Home DecorationHanging Wall Art Complete Guide - How To Decorate

Hanging Wall Art Complete Guide – How To Decorate

No one can deny that wall art has the power to completely transform a space from ordinary to eye-catching. Therefore, wall art is an instrumental part of any interior design concept and should not be ignored.

That being said, many first-time or inexperienced homeowners or new homeowners may struggle with finding and arranging wall art that best represents their sense of style. This complete guide will help you curate the best wall art design concept for your home and apartment with the minimum of fuss.

A Preliminary Arrangement

A classic rookie mistake is to drill holes in the walls after buying some wall art without knowing how the end result will look or whether it will even work. Start off with some accurate measurements of the wall (only part of the wall can be utilized for wall decorations due to its height or proximity to furniture etc) and then measure out the pieces you have chosen.

Lay some painter’s tape or any other kind of safe tape on the wall that will not damage the paint and decide on the layout. The layout may need to be changed several times before you find the most impactful one.

Once you have decided on the best layout you can go ahead with your drill and some nails to hang up the wall art. If you are decorating a rental space, then command hooks and tags can be used to hang up paintings and framed photographs. The spacing depends on the whole room or living area as smaller spaces can have tightly grouped wall art pieces and larger spaces can utilize large art pieces like oversized photographs or murals.

Know The Center

Each room or living space has a center or focal point and an expert’s hack is to work and design the wall art concept around that point for some much-needed symmetry. While it is not always necessary to be symmetrical, it is useful to imagine how the eye travels around the room as that will determine the pieces that will stand out the most, like your wonderfully sentimental pet portraits.

Rock The Middle

Many homeowners forget that eye level is really the only height that provides a comfortable viewing of any art piece. Unless the wall art piece is life-size and very large and therefore requires the whole wall to be presented properly, the middle of the wall that is eye level will therefore be the most useful starting point when you are hanging up your pieces.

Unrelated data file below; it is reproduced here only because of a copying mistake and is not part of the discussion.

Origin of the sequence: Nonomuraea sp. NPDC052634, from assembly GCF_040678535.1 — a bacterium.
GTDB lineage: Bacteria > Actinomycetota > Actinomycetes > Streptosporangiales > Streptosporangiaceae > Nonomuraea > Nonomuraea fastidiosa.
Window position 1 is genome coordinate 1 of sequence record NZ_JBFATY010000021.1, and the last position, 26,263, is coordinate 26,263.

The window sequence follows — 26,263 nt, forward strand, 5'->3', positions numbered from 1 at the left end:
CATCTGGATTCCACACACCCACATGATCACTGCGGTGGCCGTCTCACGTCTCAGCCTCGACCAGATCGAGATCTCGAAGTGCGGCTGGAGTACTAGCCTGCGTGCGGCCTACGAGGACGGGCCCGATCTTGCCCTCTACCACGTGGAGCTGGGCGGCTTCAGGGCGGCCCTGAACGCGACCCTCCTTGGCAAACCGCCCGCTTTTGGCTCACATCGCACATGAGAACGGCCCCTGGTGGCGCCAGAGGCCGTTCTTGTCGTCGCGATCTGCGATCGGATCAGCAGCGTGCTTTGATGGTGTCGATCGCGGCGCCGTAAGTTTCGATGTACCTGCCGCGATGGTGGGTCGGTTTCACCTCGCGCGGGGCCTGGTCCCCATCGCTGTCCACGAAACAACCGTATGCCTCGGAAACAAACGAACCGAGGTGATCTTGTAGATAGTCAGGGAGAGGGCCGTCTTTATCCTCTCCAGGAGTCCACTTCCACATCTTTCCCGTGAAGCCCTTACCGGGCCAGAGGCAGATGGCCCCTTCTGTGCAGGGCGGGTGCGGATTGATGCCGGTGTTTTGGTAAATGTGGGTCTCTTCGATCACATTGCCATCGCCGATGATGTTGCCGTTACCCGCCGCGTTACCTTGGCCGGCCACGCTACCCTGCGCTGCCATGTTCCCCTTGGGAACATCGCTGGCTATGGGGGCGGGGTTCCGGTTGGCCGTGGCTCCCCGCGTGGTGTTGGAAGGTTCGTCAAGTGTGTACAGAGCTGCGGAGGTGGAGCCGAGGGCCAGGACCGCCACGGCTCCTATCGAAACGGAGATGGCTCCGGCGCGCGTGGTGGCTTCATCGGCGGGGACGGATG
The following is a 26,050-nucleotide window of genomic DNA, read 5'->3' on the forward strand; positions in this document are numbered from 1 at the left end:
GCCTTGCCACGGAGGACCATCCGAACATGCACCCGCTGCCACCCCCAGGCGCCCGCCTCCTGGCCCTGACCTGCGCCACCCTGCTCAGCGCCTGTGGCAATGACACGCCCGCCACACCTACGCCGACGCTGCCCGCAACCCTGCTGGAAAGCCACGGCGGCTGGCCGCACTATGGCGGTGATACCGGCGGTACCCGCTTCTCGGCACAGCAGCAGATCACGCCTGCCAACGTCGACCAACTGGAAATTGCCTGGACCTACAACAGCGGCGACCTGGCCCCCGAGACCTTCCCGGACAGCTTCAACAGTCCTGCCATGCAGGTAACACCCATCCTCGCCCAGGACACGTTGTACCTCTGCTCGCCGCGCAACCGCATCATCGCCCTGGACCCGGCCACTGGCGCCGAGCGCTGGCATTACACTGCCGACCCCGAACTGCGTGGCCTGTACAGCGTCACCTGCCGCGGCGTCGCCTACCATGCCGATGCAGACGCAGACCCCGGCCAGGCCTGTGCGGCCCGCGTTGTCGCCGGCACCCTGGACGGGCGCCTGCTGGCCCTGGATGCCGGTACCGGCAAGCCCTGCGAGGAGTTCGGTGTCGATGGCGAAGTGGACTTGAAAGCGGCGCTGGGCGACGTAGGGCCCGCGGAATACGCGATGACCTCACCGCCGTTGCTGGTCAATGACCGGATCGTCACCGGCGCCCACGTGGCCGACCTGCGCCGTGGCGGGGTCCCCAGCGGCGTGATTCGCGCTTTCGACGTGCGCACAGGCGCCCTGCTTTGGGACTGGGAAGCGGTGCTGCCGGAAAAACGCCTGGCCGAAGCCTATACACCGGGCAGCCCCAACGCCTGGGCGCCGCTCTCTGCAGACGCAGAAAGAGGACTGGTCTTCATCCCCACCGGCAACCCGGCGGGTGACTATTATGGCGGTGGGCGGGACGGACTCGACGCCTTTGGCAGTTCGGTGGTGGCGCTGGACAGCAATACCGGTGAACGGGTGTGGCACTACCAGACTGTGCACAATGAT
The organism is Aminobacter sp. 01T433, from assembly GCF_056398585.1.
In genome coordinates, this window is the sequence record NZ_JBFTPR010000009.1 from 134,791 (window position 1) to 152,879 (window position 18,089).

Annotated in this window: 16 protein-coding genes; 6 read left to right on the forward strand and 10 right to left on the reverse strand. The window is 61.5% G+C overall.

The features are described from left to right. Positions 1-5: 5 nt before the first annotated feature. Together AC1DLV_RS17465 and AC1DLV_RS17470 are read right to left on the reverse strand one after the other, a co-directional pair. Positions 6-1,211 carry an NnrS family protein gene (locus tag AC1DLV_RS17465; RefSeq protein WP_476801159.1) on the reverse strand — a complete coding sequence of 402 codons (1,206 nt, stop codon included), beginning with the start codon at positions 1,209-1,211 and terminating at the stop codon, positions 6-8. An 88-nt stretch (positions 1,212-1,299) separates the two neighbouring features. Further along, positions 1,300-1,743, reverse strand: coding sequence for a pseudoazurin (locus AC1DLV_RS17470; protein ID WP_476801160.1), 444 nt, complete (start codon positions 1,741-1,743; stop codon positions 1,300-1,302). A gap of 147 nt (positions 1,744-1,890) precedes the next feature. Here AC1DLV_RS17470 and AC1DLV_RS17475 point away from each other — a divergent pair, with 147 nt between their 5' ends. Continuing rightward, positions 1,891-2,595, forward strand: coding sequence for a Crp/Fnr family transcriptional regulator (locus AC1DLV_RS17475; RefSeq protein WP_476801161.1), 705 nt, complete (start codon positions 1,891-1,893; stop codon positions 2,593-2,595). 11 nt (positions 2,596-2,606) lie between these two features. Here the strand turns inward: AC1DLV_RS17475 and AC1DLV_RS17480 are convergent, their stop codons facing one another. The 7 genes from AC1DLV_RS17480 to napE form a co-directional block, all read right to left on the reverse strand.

You have the option of arranging your wall art in interesting shapes much like a mosaic and if geometric figures are found elsewhere in your interior design, the concept will blend all the more seamlessly.

Try Some Asymmetry

While framed pieces in an immaculate row horizontally or vertically are very visually pleasing, an asymmetrical arrangement can be just as interesting and alluring to the eye. Balance together different sizes of wall art pieces for a less-than-perfect look which can also be paired with a bohemian, laid-back interior design.

Having an asymmetrical style in play means you can also combine opposing styles such as retro with modern and leave a deliberately mismatched look for the viewer to appreciate.

The Best Tools For Hanging

Hanging up your favorite wall art pieces is also about finding the right tools for your type of wall whether it is concrete or paneling and so forth and the size and weight of the wall art piece itself.

Picture hangers are available from most hardware stores and they are positioned to be perfect for hanging up both small and medium sized frames of a moderate or low weight. You can also use more than one hanger if you feel the weight of the frame is considerable.

A molly bolt or expansion bolt is for heavier items like a large french mirror, large paintings and in some cases even bookshelves.

Wall anchors are great for beginners as they can pose as a positioning agent for drilling a hole into the wall and they can be fixed into the wall and considerable weight can then be placed against them.

Toggle bolts are both interesting and very useful for heavier items like paintings and murals, and they form a type of ‘wing’ against the wall to provide greater support and less damage to the wall. They are great for wall art pieces that are heavier and may be unsustainable on a single or a couple of nails.

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